The adhesion of cells to the various components of their environment is mediated mainly by molecules known as integrins.
Mediate adhesion with fibronectin, two integrins, α5β1 and αvβ3, which is present in the extracellular matrix. But why are 2 molecules involved in the adhesion to a single extracellular component?
An article published on-line in Proceedings of the National Academy of Sciences (PNAS), whose main author is Pere Roca-Cusachs, an IBEC researcher, offers the first experimental answer to this question.
The article shows the functional difference between the 2 integrins, as well as their complementarity. The integrin α5β1 is responsible for resisting the forces of the cellular environment while at the same time maintaining the integrity of the bond between the cell and its environment. The integrin αvβ3, on the other hand, merely detects such forces, without exerting any additional resistance. This discovery also confirms the intuitive idea that the cell is like a microscopic machine with a capacity for detection and resistance with which it relates to its environment.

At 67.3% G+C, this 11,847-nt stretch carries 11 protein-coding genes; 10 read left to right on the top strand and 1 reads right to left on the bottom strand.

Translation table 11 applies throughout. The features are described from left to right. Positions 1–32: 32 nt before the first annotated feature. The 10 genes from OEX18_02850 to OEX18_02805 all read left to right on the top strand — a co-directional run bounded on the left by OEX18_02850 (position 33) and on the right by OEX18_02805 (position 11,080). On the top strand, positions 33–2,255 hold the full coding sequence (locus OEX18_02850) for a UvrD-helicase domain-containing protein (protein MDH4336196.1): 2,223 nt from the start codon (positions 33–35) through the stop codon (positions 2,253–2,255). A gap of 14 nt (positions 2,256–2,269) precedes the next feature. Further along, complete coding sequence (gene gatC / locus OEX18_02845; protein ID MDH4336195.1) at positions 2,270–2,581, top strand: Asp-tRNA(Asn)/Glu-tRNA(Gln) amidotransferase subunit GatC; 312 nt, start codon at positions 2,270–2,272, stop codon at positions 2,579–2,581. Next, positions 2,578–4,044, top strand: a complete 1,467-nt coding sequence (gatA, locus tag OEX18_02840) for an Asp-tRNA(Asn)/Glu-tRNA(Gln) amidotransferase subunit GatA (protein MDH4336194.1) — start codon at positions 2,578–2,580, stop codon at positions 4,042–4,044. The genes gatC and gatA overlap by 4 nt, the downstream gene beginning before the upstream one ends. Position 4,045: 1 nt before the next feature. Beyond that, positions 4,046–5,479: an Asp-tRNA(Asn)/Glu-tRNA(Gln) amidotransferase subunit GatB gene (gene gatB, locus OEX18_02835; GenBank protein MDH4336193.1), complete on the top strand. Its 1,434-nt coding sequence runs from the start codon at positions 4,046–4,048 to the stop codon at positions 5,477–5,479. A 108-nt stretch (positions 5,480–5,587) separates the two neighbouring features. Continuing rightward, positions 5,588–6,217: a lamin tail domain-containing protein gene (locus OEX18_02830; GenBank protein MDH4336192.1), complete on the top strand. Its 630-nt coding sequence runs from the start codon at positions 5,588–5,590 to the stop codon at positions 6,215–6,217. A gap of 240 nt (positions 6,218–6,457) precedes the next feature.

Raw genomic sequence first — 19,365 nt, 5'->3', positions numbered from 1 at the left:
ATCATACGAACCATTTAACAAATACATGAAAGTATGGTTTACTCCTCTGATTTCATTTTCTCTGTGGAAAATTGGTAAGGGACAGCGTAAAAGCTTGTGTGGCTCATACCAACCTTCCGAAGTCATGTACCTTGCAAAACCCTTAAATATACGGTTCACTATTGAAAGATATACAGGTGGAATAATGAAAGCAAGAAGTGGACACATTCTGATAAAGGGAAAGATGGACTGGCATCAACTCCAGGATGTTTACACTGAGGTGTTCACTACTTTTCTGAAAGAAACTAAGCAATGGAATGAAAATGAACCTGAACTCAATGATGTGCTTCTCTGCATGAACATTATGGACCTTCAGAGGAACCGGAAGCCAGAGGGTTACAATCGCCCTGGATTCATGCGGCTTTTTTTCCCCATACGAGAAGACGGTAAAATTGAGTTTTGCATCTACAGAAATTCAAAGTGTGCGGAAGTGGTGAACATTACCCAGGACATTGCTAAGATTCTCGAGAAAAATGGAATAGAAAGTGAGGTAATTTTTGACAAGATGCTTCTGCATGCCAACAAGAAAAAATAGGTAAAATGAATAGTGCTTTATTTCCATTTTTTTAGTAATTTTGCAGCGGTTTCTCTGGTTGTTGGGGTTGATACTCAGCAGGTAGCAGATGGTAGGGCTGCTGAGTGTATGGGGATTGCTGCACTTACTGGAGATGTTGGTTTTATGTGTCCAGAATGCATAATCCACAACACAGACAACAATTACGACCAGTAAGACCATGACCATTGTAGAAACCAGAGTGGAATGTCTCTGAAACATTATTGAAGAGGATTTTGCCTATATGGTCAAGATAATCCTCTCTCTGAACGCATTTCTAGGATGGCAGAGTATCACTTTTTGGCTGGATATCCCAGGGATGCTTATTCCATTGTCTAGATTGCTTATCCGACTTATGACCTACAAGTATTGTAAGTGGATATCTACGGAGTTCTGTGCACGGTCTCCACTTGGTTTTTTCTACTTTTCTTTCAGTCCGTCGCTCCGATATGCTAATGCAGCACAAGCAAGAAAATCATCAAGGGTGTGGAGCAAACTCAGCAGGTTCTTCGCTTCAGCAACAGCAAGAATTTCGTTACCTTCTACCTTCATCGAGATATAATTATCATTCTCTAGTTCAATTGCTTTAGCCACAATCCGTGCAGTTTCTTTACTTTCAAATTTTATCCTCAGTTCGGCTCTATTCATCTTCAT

The study was carried out with fibroblasts. Specifically, we studied the adhesion of the 2 integrins with fibronectin, a protein that is essential for cellular adhesion, wound healing, and embryogenesis. The communication of the cell with its environment is also an important factor in the development of tumors, as an increase in tissue rigidity is one of the first changes detected in a tumor. As the environment becomes more rigid, the behavior of the cell can be transformed from normal to cancerous. Anticancer therapies based on the inhibition of integrins are currently available, and an understanding of the mechanisms by which integrins affect the response of tissue cells is essential in order to develop drugs that are more specific and that have fewer secondary effects. The identification of integrin αvβ3 as a detector of forces makes it a candidate for consideration in the development of anticancer therapies, as its role can account for some of the malignant behavior of tumors associated with changes in rigidity.